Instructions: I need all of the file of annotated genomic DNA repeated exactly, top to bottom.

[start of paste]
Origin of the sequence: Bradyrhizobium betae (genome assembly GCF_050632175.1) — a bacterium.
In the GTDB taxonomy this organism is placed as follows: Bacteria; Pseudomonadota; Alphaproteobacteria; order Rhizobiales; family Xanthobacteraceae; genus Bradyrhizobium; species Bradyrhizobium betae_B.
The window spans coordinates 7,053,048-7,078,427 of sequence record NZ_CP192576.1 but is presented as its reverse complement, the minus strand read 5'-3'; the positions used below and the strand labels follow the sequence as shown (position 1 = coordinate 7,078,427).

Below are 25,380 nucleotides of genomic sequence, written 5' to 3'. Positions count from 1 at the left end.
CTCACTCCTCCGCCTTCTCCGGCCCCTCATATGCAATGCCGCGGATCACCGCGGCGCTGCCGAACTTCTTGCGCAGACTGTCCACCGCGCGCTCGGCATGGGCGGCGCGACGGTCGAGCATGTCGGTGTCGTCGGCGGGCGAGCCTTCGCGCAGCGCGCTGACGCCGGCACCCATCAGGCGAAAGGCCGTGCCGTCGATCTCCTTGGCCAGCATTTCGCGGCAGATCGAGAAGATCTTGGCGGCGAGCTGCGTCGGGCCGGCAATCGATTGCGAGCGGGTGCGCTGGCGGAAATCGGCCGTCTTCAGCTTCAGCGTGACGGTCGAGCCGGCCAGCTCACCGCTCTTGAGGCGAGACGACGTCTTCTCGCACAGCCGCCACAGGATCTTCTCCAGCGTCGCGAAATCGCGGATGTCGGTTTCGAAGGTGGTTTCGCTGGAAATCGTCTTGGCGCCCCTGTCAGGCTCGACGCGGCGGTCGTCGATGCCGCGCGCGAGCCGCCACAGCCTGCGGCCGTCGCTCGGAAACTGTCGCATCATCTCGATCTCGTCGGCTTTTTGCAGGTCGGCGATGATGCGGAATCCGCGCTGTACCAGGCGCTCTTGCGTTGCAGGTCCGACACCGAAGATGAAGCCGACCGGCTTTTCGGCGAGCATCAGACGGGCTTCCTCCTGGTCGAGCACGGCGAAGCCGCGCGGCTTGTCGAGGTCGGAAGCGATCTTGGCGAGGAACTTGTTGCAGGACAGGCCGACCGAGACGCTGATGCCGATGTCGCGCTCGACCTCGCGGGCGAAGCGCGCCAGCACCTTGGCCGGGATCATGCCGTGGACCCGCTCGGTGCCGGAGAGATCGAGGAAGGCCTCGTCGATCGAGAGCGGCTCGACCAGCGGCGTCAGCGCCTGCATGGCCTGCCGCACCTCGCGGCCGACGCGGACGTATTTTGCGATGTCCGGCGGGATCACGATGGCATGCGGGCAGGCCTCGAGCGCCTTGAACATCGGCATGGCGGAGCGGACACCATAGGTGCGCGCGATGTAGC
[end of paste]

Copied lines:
Origin of the sequence: Bradyrhizobium betae (genome assembly GCF_050632175.1) — a bacterium.
In the GTDB taxonomy this organism is placed as follows: Bacteria; Pseudomonadota; Alphaproteobacteria; order Rhizobiales; family Xanthobacteraceae; genus Bradyrhizobium; species Bradyrhizobium betae_B.
The window spans coordinates 7,053,048-7,078,427 of sequence record NZ_CP192576.1 but is presented as its reverse complement, the minus strand read 5'-3'; the positions used below and the strand labels follow the sequence as shown (position 1 = coordinate 7,078,427).

Below are 25,380 nucleotides of genomic sequence, written 5' to 3'. Positions count from 1 at the left end.
CTCACTCCTCCGCCTTCTCCGGCCCCTCATATGCAATGCCGCGGATCACCGCGGCGCTGCCGAACTTCTTGCGCAGACTGTCCACCGCGCGCTCGGCATGGGCGGCGCGACGGTCGAGCATGTCGGTGTCGTCGGCGGGCGAGCCTTCGCGCAGCGCGCTGACGCCGGCACCCATCAGGCGAAAGGCCGTGCCGTCGATCTCCTTGGCCAGCATTTCGCGGCAGATCGAGAAGATCTTGGCGGCGAGCTGCGTCGGGCCGGCAATCGATTGCGAGCGGGTGCGCTGGCGGAAATCGGCCGTCTTCAGCTTCAGCGTGACGGTCGAGCCGGCCAGCTCACCGCTCTTGAGGCGAGACGACGTCTTCTCGCACAGCCGCCACAGGATCTTCTCCAGCGTCGCGAAATCGCGGATGTCGGTTTCGAAGGTGGTTTCGCTGGAAATCGTCTTGGCGCCCCTGTCAGGCTCGACGCGGCGGTCGTCGATGCCGCGCGCGAGCCGCCACAGCCTGCGGCCGTCGCTCGGAAACTGTCGCATCATCTCGATCTCGTCGGCTTTTTGCAGGTCGGCGATGATGCGGAATCCGCGCTGTACCAGGCGCTCTTGCGTTGCAGGTCCGACACCGAAGATGAAGCCGACCGGCTTTTCGGCGAGCATCAGACGGGCTTCCTCCTGGTCGAGCACGGCGAAGCCGCGCGGCTTGTCGAGGTCGGAAGCGATCTTGGCGAGGAACTTGTTGCAGGACAGGCCGACCGAGACGCTGATGCCGATGTCGCGCTCGACCTCGCGGGCGAAGCGCGCCAGCACCTTGGCCGGGATCATGCCGTGGACCCGCTCGGTGCCGGAGAGATCGAGGAAGGCCTCGTCGATCGAGAGCGGCTCGACCAGCGGCGTCAGCGCCTGCATGGCCTGCCGCACCTCGCGGCCGACGCGGACGTATTTTGCGATGTCCGGCGGGATCACGATGGCATGCGGGCAGGCCTCGAGCGCCTTGAACATCGGCATGGCGGAGCGGACACCATAGGTGCGCGCGATGTAGC